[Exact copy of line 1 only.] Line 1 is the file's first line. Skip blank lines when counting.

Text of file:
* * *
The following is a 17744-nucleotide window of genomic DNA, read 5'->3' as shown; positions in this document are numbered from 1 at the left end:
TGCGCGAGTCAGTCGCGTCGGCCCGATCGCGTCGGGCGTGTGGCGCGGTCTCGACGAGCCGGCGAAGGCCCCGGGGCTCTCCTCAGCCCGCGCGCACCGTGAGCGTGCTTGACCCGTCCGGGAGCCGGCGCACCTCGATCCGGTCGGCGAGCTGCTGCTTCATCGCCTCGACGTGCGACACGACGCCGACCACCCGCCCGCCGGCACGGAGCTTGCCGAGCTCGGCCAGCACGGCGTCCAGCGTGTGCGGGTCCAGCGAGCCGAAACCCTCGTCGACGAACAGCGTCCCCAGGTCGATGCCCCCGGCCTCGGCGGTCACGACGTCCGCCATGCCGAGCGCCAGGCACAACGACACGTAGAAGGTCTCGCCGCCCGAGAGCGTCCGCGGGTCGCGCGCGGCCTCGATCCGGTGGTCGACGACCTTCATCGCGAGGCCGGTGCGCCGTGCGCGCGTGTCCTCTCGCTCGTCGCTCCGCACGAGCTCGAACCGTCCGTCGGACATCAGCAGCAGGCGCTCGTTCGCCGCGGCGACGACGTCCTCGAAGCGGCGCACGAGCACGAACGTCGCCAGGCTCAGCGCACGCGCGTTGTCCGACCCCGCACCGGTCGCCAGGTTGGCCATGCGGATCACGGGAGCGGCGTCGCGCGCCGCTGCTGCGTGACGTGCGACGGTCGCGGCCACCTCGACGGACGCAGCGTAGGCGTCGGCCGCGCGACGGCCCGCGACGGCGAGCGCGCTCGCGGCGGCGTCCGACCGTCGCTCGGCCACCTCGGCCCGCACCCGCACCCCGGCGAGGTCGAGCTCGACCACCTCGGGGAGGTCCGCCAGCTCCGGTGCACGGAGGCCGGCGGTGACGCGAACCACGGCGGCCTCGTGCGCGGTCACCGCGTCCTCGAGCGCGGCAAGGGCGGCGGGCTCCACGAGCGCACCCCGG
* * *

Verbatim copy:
The following is a 17744-nucleotide window of genomic DNA, read 5'->3' as shown; positions in this document are numbered from 1 at the left end: